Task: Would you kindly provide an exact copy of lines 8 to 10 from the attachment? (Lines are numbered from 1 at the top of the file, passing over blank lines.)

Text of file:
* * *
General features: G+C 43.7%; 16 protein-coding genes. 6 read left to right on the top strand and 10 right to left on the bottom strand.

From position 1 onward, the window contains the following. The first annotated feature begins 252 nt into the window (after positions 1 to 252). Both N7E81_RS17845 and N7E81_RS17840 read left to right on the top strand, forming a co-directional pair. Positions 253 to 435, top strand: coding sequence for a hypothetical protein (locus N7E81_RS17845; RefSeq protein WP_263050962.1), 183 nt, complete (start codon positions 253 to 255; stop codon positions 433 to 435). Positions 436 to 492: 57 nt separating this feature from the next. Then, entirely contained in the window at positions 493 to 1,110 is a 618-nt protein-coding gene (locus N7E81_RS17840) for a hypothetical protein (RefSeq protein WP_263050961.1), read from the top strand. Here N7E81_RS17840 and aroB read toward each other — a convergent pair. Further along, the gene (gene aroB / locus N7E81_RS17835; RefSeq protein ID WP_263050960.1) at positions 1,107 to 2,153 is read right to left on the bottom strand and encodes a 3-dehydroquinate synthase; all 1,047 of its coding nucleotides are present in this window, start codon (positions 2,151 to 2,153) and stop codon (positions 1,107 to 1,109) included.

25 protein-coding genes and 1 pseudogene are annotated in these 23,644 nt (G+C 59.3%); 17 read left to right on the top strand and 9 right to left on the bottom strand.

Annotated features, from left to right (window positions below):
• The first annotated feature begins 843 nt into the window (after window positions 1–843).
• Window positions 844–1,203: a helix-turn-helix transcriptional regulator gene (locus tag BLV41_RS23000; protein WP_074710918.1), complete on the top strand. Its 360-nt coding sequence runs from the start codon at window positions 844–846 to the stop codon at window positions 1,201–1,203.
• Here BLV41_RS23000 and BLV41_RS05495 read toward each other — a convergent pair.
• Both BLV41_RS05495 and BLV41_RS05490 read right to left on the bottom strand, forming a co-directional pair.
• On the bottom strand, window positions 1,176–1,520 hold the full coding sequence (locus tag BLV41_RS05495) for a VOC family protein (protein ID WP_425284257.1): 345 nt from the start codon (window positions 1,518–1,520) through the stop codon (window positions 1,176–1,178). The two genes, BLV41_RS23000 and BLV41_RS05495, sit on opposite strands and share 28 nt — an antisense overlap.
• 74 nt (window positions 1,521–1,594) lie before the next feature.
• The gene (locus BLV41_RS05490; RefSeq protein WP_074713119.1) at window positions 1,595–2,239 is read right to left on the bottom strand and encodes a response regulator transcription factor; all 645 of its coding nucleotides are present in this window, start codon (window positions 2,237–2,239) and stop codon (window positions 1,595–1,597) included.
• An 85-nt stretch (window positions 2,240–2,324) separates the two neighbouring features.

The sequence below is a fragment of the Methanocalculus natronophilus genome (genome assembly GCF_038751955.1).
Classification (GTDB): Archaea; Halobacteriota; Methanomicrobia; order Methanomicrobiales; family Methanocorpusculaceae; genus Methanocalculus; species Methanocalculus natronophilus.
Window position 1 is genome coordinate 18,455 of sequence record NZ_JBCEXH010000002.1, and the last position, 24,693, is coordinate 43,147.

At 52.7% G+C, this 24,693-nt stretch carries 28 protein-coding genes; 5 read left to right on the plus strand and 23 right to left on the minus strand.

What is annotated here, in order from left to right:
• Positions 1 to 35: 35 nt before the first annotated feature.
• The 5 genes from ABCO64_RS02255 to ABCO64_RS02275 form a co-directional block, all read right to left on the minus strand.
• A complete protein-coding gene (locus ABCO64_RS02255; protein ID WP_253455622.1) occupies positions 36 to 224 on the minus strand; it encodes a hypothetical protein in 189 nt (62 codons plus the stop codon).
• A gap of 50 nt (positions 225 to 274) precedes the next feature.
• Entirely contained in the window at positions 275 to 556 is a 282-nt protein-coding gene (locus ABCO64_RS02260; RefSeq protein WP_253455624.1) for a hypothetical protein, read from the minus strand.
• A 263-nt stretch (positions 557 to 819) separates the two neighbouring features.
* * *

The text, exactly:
• Both BLV41_RS05495 and BLV41_RS05490 read right to left on the bottom strand, forming a co-directional pair.
• On the bottom strand, window positions 1,176–1,520 hold the full coding sequence (locus tag BLV41_RS05495) for a VOC family protein (protein ID WP_425284257.1): 345 nt from the start codon (window positions 1,518–1,520) through the stop codon (window positions 1,176–1,178). The two genes, BLV41_RS23000 and BLV41_RS05495, sit on opposite strands and share 28 nt — an antisense overlap.
• 74 nt (window positions 1,521–1,594) lie before the next feature.